I found this article while browsing Wikipedia. I think it was linked off of the "commodity money" page.http://www.albany.edu/~mirer/eco110/pow.html
Some interesting bits...
Our supplies consisted of rations provided by the detaining power and (principally) the contents of Red Cross food parcels – tinned milk, jam, butter, biscuits, bully, chocolate, sugar, etc., and cigarettes. So far the supplies to each person were equal and regular. Private parcels of clothing, toilet requisites and cigarettes were also received, and here equality ceased owing to the different numbers despatched and the vagaries of the post. All these articles were the subject of trade and exchange.
The cigarette became the standard of value. In the permanent camp people started by wandering through the bungalows calling their offers – "cheese for seven" (cigarettes) – and the hours after parcel issue were Bedlam. The inconveniences of this system soon led to its replacement by an Exchange and Mart notice board in every bungalow, where under the headings "name," "room number," "wanted" and "offered" sales and wants were advertised. When a deal went through, it was crossed off the board. The public and semipermanent records of transactions led to cigarette prices being well known and thus tending to equality throughout the camp, although there were always opportunities for an astute trader to make a profit from arbitrage.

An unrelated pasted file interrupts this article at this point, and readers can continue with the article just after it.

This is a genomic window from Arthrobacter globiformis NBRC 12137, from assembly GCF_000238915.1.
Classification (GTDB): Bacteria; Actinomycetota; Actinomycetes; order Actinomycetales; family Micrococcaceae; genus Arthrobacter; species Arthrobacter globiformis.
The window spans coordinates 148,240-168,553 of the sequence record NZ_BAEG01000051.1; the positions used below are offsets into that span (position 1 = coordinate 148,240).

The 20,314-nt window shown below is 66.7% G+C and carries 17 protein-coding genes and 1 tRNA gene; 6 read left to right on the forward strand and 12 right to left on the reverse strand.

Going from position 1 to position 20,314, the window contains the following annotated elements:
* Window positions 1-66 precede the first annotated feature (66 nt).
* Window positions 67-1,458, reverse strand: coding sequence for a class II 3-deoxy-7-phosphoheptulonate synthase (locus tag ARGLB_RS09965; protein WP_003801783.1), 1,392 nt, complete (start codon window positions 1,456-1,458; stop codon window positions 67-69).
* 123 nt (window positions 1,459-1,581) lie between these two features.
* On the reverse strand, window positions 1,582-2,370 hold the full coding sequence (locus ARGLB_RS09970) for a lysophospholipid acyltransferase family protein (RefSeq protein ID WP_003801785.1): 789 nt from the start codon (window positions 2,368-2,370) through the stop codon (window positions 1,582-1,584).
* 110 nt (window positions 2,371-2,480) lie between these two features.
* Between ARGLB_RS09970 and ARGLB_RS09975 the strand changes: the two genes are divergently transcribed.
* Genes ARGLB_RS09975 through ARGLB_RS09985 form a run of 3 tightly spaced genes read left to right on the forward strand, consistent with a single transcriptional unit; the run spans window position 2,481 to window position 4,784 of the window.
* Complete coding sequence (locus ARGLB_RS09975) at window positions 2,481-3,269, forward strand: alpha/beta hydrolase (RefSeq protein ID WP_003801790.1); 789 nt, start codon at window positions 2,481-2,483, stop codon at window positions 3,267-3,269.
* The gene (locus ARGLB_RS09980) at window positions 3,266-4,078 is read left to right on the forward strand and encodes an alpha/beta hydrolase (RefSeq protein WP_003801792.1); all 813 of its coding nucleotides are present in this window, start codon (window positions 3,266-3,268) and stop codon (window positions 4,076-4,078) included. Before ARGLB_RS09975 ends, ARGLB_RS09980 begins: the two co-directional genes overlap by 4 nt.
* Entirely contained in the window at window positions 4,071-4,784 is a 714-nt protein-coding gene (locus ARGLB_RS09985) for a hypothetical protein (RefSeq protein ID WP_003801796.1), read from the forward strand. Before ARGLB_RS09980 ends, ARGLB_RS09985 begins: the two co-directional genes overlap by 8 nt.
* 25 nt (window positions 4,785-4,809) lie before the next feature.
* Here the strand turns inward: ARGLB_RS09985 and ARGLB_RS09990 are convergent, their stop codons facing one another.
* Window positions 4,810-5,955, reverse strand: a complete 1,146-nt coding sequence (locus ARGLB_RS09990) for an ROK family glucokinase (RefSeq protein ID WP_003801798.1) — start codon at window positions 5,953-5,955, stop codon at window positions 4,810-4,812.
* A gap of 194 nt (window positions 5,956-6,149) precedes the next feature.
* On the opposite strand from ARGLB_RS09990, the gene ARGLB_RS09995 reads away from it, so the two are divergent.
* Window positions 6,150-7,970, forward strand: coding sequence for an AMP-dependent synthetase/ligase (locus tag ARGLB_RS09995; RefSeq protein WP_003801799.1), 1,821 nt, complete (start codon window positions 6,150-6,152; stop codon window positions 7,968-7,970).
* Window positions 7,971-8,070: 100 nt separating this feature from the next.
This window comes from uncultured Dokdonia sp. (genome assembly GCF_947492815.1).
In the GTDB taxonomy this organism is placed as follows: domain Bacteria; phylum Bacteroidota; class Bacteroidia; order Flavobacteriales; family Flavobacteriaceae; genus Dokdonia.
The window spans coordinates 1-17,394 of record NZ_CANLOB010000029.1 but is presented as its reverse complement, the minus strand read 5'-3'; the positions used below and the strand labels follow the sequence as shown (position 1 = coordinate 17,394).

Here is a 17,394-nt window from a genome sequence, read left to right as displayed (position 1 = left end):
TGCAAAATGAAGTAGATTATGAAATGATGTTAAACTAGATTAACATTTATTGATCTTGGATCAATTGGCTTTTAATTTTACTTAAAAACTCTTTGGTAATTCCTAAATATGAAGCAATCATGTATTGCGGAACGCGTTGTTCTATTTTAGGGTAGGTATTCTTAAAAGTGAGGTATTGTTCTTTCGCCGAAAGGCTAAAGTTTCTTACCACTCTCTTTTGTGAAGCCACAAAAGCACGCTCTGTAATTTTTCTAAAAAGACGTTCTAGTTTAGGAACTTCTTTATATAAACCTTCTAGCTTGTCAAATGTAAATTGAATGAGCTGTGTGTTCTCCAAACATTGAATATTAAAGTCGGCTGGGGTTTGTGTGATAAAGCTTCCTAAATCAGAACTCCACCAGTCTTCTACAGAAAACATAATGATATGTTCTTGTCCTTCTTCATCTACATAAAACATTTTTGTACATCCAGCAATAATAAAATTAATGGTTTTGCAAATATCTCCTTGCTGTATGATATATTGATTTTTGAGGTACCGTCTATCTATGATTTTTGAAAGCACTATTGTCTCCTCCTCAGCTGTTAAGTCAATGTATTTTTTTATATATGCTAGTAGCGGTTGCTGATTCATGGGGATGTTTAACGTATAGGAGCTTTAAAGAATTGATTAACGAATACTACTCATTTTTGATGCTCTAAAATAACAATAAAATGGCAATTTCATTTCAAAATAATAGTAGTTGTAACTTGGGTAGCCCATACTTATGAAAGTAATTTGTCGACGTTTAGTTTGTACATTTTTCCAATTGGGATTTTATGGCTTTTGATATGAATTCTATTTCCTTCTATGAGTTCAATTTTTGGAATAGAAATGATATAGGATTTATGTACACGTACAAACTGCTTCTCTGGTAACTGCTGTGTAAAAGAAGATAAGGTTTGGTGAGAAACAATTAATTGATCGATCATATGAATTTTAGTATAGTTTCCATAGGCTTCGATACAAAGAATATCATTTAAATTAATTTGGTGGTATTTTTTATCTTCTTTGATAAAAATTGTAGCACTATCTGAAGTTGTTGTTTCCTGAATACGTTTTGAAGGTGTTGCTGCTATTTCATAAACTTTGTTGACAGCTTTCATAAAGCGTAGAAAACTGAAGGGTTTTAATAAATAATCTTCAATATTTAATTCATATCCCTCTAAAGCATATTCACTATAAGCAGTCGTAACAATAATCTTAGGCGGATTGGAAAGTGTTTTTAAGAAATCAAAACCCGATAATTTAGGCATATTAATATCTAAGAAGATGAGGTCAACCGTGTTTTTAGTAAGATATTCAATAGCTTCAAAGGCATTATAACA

The people who first visited the highly organized French trading centre with its stalls and known prices found coffee extract – relatively cheap among the tea-drinking English – commanding a fancy price in biscuits or cigarettes, and some enterprising people made small fortunes that way. [...]
Eventually public opinion grew hostile to these monopoly profits – not everyone could make contact with the French – and trading with them was put on a regulated basis. Each group of beds was given a quota of articles to offer and the transaction was carried out by accredited representatives from the British compound, with monopoly rights. The same method was used for trading with sentries elsewhere, as in this trade secrecy and reason able prices had a peculiar importance, but as is ever the case with regulated companies, the interloper proved too strong.